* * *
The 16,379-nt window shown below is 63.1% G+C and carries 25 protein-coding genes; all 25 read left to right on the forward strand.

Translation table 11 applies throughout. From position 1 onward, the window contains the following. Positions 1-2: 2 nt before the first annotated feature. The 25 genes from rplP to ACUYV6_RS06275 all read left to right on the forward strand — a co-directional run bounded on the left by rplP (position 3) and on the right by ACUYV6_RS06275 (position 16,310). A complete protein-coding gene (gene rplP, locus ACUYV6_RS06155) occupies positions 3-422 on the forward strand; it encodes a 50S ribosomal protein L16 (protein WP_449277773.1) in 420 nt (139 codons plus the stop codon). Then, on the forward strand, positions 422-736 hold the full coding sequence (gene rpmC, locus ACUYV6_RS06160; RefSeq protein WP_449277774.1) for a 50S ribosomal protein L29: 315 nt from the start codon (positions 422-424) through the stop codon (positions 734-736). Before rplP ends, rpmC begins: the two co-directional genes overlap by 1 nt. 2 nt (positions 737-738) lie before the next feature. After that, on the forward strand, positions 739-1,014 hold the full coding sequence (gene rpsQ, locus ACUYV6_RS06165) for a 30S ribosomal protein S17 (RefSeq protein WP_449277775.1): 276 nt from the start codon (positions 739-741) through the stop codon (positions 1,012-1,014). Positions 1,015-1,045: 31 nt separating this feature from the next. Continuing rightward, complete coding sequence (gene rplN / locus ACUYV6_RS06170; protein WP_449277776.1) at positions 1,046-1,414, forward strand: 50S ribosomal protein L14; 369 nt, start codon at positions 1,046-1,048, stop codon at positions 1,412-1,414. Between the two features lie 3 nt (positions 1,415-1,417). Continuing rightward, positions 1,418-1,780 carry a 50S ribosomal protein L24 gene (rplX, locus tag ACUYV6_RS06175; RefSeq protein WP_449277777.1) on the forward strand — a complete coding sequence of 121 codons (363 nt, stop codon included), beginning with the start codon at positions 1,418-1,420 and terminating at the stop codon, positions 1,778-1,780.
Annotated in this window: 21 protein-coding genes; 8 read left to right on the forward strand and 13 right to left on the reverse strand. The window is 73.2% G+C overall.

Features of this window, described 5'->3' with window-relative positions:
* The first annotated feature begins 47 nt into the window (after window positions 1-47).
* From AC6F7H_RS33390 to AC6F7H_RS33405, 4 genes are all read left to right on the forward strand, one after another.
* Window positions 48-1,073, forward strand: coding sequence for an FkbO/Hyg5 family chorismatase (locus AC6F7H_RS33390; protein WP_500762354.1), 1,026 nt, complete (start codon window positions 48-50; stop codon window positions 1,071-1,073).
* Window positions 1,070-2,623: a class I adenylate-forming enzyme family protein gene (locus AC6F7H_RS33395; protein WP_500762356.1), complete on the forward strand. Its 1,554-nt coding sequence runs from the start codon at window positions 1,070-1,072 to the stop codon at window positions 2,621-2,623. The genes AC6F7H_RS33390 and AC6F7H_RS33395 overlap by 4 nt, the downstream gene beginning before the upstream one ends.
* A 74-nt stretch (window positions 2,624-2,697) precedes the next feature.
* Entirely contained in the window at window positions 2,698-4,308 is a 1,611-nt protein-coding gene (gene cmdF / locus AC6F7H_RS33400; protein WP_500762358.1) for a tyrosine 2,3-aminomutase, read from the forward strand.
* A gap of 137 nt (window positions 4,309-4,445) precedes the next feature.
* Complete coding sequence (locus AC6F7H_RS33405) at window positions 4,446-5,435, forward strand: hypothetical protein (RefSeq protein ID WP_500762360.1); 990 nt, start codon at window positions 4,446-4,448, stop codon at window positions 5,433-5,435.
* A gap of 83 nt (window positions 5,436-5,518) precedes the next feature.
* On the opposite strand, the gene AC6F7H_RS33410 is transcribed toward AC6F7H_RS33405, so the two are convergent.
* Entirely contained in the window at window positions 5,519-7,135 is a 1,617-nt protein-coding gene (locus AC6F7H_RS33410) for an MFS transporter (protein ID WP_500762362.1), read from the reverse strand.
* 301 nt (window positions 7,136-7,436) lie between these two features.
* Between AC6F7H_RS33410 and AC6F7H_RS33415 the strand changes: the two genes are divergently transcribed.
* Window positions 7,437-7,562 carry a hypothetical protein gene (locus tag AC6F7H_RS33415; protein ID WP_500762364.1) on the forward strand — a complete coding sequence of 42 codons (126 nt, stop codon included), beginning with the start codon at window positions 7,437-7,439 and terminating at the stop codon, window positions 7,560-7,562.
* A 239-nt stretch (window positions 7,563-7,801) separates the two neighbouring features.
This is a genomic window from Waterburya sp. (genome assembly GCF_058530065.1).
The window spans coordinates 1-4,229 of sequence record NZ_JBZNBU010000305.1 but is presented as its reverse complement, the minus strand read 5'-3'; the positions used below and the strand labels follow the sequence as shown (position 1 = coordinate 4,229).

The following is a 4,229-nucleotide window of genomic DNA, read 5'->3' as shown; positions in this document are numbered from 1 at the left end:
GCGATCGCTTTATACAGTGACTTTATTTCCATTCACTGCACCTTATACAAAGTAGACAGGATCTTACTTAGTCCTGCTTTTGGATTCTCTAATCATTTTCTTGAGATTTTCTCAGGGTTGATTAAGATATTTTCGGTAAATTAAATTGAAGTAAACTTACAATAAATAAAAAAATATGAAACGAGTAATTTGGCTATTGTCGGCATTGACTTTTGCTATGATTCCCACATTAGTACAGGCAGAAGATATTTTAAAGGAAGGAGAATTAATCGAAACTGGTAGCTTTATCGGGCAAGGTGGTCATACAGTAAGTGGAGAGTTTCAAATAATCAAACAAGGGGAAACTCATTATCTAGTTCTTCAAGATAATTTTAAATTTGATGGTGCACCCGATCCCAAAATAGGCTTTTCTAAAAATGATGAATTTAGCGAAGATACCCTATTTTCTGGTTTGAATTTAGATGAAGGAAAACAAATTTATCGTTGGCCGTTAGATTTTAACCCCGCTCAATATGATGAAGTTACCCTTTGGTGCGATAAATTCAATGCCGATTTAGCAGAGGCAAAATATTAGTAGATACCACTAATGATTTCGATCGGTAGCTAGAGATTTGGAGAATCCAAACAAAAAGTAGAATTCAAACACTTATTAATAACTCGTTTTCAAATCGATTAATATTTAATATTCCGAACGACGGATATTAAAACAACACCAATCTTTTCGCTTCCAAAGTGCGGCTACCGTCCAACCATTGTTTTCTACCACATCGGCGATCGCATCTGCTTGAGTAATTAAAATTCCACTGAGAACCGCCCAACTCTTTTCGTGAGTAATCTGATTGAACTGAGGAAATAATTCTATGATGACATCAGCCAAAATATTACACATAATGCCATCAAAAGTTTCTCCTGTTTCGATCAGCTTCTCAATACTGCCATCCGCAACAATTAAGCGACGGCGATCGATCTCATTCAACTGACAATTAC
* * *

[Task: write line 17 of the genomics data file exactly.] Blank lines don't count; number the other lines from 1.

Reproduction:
* Between AC6F7H_RS33410 and AC6F7H_RS33415 the strand changes: the two genes are divergently transcribed.